Experimental models for anxiolytic drug discovery in the era of omes and omics

Adam Stewart, Siddharth Gaikwad, Peter Hart, Evan Kyzar, Andrew Roth, Allan V. Kalueff

Research output: Contribution to journalReview articlepeer-review

14 Scopus citations


Introduction: Animal behavioral models have become an indispensable tool for studying anxiety disorders and testing anxiety-modulating drugs. However, significant methodological and conceptual challenges affect the translational validity and accurate behavioral dissection in such models. They are also often limited to individual behavioral domains and fail to target the disorder's real clinical picture (its spectrum or overlap with other disorders), which hinder screening and development of novel anxiolytic drugs. Areas covered: In this article, the authors discuss and emphasize the importance of high-throughput multi-domain neurophenotyping based on the latest developments in video-tracking and bioinformatics. Additionally, the authors also explain how bioinformatics can provide new insight into the neural substrates of brain disorders and its benefit for drug discovery. Expert opinion: The throughput and utility of animal models of anxiety and other brain disorders can be markedly increased by a number of ways: i) analyzing systems of several domains and their interplay in a wider spectrum of model species; ii) using a larger number of end points generated by video-tracking tools; iii) correlating behavioral data with genomic, proteomic and other physiologically relevant markers using online databases and iv) creating molecular network-based models of anxiety to identify new targets for drug design and discovery. Experimental models utilizing bioinformatics tools and online databases will not only improve our understanding of both gene-behavior interactions and complex trait interconnectivity but also highlight new targets for novel anxiolytic drugs.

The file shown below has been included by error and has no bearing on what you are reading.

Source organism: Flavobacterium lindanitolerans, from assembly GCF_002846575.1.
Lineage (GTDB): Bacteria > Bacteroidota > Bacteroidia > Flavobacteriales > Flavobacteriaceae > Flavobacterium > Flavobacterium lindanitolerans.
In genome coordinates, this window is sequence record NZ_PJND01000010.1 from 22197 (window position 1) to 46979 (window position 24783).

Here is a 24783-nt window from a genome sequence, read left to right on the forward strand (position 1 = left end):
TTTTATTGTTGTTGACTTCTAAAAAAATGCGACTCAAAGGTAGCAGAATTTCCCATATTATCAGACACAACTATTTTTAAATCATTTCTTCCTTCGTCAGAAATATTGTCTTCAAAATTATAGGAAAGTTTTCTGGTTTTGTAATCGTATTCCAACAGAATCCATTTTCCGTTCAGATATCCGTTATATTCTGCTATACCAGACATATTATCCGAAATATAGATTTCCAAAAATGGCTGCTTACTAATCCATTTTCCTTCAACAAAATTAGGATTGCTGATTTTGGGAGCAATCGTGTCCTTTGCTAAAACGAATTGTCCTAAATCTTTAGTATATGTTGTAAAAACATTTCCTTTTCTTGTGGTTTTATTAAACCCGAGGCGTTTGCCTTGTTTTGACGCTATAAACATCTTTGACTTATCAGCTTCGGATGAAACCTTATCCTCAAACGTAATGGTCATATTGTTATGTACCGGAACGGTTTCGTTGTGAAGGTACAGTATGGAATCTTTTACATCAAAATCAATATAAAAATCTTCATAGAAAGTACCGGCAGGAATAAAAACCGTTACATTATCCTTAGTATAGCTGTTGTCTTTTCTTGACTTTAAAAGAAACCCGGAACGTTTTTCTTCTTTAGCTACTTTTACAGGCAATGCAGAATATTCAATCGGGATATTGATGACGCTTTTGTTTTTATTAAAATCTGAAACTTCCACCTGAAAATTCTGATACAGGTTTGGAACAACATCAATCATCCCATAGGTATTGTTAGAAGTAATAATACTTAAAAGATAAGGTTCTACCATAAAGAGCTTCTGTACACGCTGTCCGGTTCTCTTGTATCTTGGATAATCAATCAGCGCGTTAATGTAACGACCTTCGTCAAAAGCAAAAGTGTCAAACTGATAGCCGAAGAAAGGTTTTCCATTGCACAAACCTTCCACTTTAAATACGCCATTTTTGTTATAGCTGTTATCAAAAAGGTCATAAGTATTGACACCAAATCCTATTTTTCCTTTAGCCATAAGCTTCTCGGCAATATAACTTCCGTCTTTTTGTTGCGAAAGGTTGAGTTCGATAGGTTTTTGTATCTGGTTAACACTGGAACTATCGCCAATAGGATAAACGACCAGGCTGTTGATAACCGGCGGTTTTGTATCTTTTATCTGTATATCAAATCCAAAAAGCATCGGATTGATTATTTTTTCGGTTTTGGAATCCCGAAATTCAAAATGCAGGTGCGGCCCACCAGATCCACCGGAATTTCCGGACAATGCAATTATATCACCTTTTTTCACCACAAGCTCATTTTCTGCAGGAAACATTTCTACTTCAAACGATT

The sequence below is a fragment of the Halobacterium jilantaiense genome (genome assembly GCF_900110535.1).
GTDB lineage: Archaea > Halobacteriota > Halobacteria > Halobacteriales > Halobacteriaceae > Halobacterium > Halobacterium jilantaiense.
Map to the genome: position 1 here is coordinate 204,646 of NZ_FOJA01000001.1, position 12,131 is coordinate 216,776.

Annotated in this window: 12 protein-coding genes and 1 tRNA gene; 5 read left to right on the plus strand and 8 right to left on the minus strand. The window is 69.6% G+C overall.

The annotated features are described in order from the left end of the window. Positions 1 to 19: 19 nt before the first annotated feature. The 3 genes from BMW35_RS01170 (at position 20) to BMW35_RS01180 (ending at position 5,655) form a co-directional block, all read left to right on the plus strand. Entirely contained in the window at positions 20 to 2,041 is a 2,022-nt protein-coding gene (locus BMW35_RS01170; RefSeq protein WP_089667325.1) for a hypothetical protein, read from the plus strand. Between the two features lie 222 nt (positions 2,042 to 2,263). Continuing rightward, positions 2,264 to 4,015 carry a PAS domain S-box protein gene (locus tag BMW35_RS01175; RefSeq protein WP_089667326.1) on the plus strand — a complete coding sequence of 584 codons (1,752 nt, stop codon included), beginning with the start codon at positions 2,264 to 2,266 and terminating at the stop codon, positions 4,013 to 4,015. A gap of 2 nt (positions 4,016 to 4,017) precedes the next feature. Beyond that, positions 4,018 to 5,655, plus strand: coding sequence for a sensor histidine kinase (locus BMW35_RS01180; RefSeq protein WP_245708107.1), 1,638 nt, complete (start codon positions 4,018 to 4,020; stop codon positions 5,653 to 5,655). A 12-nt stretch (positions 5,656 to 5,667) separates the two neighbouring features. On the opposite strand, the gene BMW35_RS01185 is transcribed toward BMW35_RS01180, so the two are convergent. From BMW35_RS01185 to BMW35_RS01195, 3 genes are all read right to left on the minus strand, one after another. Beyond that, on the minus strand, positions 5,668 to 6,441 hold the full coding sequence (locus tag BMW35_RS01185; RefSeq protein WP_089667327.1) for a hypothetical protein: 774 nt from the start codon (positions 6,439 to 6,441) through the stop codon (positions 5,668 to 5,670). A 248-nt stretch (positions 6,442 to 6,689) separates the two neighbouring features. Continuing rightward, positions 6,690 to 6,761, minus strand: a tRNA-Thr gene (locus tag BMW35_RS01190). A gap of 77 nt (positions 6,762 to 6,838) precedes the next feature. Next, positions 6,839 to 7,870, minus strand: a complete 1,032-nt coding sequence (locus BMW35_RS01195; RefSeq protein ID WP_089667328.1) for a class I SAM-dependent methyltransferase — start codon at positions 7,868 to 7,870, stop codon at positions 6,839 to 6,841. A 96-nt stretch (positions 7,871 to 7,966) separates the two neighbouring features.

Original languageEnglish
Pages (from-to)755-769
Number of pages15
JournalExpert Opinion on Drug Discovery
Issue number7
StatePublished - Jul 2011


  • Animal models
  • anxiety
  • behavioral phenotyping
  • bioinformatics
  • neurobehavioral domains


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